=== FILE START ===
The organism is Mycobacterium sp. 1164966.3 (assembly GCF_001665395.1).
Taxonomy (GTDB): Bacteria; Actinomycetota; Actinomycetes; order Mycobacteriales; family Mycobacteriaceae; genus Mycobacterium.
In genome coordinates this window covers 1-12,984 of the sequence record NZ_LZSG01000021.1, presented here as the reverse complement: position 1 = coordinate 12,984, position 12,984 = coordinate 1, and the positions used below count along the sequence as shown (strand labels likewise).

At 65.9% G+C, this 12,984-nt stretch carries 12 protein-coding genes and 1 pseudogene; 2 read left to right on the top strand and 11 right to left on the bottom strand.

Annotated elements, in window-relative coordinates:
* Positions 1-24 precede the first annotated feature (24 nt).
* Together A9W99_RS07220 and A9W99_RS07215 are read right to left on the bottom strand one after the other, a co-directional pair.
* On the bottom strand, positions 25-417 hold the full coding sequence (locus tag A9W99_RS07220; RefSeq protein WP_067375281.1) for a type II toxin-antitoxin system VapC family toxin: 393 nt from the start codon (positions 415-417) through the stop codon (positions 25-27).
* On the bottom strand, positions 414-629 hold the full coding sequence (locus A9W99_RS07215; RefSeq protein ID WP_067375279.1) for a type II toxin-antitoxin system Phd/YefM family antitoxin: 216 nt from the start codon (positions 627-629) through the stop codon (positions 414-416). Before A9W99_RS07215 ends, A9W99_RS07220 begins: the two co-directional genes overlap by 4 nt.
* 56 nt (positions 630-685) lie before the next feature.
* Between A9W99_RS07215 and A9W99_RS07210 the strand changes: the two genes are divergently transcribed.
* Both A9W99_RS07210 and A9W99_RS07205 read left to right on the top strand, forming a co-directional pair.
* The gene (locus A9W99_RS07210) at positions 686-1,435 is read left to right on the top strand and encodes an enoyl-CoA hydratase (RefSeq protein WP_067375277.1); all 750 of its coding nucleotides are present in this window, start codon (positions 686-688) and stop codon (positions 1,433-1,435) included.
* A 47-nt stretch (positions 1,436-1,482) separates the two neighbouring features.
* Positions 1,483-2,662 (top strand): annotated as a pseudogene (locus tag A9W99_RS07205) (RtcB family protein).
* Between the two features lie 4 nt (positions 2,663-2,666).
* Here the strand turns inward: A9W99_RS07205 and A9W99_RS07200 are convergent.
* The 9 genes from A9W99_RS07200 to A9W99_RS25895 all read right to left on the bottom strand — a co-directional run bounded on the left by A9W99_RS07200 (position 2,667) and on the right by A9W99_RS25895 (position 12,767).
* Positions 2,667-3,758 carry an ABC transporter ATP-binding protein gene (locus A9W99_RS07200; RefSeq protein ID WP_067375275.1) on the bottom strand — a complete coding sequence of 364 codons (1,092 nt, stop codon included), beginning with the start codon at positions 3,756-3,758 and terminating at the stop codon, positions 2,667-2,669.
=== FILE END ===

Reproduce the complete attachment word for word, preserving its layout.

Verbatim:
The organism is Mycobacterium sp. 1164966.3 (assembly GCF_001665395.1).
Taxonomy (GTDB): Bacteria; Actinomycetota; Actinomycetes; order Mycobacteriales; family Mycobacteriaceae; genus Mycobacterium.
In genome coordinates this window covers 1-12,984 of the sequence record NZ_LZSG01000021.1, presented here as the reverse complement: position 1 = coordinate 12,984, position 12,984 = coordinate 1, and the positions used below count along the sequence as shown (strand labels likewise).

At 65.9% G+C, this 12,984-nt stretch carries 12 protein-coding genes and 1 pseudogene; 2 read left to right on the top strand and 11 right to left on the bottom strand.

Annotated elements, in window-relative coordinates:
* Positions 1-24 precede the first annotated feature (24 nt).
* Together A9W99_RS07220 and A9W99_RS07215 are read right to left on the bottom strand one after the other, a co-directional pair.
* On the bottom strand, positions 25-417 hold the full coding sequence (locus tag A9W99_RS07220; RefSeq protein WP_067375281.1) for a type II toxin-antitoxin system VapC family toxin: 393 nt from the start codon (positions 415-417) through the stop codon (positions 25-27).
* On the bottom strand, positions 414-629 hold the full coding sequence (locus A9W99_RS07215; RefSeq protein ID WP_067375279.1) for a type II toxin-antitoxin system Phd/YefM family antitoxin: 216 nt from the start codon (positions 627-629) through the stop codon (positions 414-416). Before A9W99_RS07215 ends, A9W99_RS07220 begins: the two co-directional genes overlap by 4 nt.
* 56 nt (positions 630-685) lie before the next feature.
* Between A9W99_RS07215 and A9W99_RS07210 the strand changes: the two genes are divergently transcribed.
* Both A9W99_RS07210 and A9W99_RS07205 read left to right on the top strand, forming a co-directional pair.
* The gene (locus A9W99_RS07210) at positions 686-1,435 is read left to right on the top strand and encodes an enoyl-CoA hydratase (RefSeq protein WP_067375277.1); all 750 of its coding nucleotides are present in this window, start codon (positions 686-688) and stop codon (positions 1,433-1,435) included.
* A 47-nt stretch (positions 1,436-1,482) separates the two neighbouring features.
* Positions 1,483-2,662 (top strand): annotated as a pseudogene (locus tag A9W99_RS07205) (RtcB family protein).
* Between the two features lie 4 nt (positions 2,663-2,666).
* Here the strand turns inward: A9W99_RS07205 and A9W99_RS07200 are convergent.
* The 9 genes from A9W99_RS07200 to A9W99_RS25895 all read right to left on the bottom strand — a co-directional run bounded on the left by A9W99_RS07200 (position 2,667) and on the right by A9W99_RS25895 (position 12,767).
* Positions 2,667-3,758 carry an ABC transporter ATP-binding protein gene (locus A9W99_RS07200; RefSeq protein ID WP_067375275.1) on the bottom strand — a complete coding sequence of 364 codons (1,092 nt, stop codon included), beginning with the start codon at positions 3,756-3,758 and terminating at the stop codon, positions 2,667-2,669.